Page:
WW: Absolutely I think that speaking of the social media stuff we wanted him to ask for something big and get more than he imagined he would get so I think that as we all progress with social media one wants more and more attention and a heighted experience and for this character, he gets this heighted experience and it terrorizes them.

BC: I would agree – people always seem to want more than they have they need to do something more each time they are shocked and amazed for others, so they keep pushing the limit to the brink of madness.

WW: Yes I think it’s true in the film too like if you look at the Saw franchise with the first film is so great and when you really dissect that movie you don’t see a whole lot of physical horror it’s a terror movie and I think that terror is more interesting than blood & guts so a lot of this movie is terrorful because it’s not shown on screen and when you watch it, it sort of feels like you’re seeing it

BC: I’ve seen plenty of horror films that show all the blood and guts but when you have scenes that’s just blackness on the screen you just hear the sounds your mind is left with pure interpretation of what is actually occurring


BC: Why the name changes in the title first called #FollowMe then No Escape?

WW: The film is actually called Follow Me – no hashtag and it’s making its way in theaters all of the world as Follow Me and Vertical changed the title to No Escape because I think they thought it was better for the U.S. market so that’s why they did that I’m not entirely sure but they felt stronger. It is #FollowMe in Slovakia but it’s supposed to be Follow Me.

BC: The poster that I originally saw uses social media hashtag, then there was Follow Me, then Escape Room and I’m just trying to figure out what was going on…

WW: *laughs* I had no idea until recently that films often get their titles changed all over the place – our first film Escape Room had 12 different titles.


BC: What are some of your influences from a director or film?

WW: I think how I always think about film I always think about David Fincher I think there’s no greater living technical director but I like a log of different things – I’ve always been a big fan of Stephen Spielberg movies and even Michael Bay but I say that David Fincher is probably the best and single greatest influence.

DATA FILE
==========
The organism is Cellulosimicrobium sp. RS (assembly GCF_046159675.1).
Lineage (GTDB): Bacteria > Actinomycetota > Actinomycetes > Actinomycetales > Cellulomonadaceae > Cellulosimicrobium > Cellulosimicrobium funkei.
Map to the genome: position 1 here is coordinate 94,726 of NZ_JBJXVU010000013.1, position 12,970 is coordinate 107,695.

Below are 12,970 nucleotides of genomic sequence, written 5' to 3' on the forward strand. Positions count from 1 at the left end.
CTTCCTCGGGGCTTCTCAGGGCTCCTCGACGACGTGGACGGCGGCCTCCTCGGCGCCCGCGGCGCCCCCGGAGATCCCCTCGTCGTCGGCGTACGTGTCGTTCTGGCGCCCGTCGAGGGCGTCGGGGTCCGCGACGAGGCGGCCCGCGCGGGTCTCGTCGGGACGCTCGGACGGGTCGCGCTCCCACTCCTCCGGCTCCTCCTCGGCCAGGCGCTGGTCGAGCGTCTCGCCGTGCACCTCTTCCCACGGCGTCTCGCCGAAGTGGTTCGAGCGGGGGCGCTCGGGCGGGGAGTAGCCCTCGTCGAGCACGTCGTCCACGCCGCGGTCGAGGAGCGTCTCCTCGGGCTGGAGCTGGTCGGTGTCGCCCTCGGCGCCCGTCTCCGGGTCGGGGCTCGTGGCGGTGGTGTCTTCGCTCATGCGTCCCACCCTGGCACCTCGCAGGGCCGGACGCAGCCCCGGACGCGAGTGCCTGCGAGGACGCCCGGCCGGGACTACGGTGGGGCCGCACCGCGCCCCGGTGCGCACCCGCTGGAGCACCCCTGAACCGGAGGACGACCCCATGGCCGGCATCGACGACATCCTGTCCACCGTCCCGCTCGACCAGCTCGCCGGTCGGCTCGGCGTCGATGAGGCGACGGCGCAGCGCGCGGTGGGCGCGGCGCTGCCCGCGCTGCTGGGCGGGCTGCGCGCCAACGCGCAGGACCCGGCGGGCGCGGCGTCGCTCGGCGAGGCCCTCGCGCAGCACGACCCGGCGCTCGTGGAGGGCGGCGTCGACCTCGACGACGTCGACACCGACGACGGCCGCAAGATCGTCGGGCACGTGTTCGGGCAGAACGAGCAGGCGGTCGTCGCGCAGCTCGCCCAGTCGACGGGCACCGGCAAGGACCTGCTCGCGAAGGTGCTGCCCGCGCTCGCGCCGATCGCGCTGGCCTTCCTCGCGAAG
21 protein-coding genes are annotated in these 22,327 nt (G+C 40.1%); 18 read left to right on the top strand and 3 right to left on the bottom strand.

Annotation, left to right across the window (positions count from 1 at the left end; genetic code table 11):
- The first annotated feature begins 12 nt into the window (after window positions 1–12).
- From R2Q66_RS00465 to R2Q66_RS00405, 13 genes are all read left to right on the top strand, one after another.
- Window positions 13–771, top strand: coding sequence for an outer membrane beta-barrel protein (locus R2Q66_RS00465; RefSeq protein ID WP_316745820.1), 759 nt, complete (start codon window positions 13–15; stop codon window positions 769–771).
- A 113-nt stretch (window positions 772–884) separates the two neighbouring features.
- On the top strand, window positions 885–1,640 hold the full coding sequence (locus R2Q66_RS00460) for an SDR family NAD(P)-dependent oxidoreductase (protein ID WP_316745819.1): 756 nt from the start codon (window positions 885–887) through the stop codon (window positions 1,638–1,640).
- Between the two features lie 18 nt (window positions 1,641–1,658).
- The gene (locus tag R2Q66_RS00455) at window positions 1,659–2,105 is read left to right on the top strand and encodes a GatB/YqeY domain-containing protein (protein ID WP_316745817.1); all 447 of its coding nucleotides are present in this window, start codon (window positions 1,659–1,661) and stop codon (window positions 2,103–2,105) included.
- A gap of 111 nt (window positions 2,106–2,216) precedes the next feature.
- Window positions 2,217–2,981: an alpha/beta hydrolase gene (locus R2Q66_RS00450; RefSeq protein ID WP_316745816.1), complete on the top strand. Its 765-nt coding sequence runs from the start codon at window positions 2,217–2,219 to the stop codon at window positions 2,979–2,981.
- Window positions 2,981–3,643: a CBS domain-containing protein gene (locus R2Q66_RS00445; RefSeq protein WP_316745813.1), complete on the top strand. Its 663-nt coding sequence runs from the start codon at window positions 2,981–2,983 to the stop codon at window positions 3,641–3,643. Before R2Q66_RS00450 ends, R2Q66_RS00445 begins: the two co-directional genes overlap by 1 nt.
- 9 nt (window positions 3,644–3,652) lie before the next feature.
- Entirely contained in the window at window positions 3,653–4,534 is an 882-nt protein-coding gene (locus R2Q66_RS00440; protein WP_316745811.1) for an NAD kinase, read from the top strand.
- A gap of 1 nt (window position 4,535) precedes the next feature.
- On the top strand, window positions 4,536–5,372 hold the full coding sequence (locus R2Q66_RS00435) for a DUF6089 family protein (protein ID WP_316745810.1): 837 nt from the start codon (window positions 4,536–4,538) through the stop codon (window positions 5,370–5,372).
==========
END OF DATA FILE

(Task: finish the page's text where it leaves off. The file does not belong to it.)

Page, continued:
BC: Just to follow up – what is your opinion of the horror film genre?

WW: I think horror is fascinating and its history in Hollywood it always seems to have driven trends it’s the one genre aside from mega films like Marvel and disaster movies which will always be in theaters but the experience of the horror movie is just radically different so I think it’s just interesting and a truly great horror movie are ones like Alien or Seven that sort of transcend their genre and there is a lot of interest stuff coming out right now.


BC: Social Media you like to give out?

WW: Just my name on all of them @WillWernick – No Escape movie – Instagram – I don’t have a huge presence on social media.


BC: Curious to know what are some of the trends you see emerging in thrillers or horror films after pandemic is over?

WW: I’m sure you will see a lot of contained horror movies – the pandemic obviously – I think one of the more interesting things is people using masks and having characters wearing masks- in everyday life in movies – also some television shows that come and go because we’re in this really bizarre time when things change so quickly – I know of a lot of projects going on right now both large or independent set in the pandemic.


BC: Thanks, Will for your time to do this interview for The Horror Times.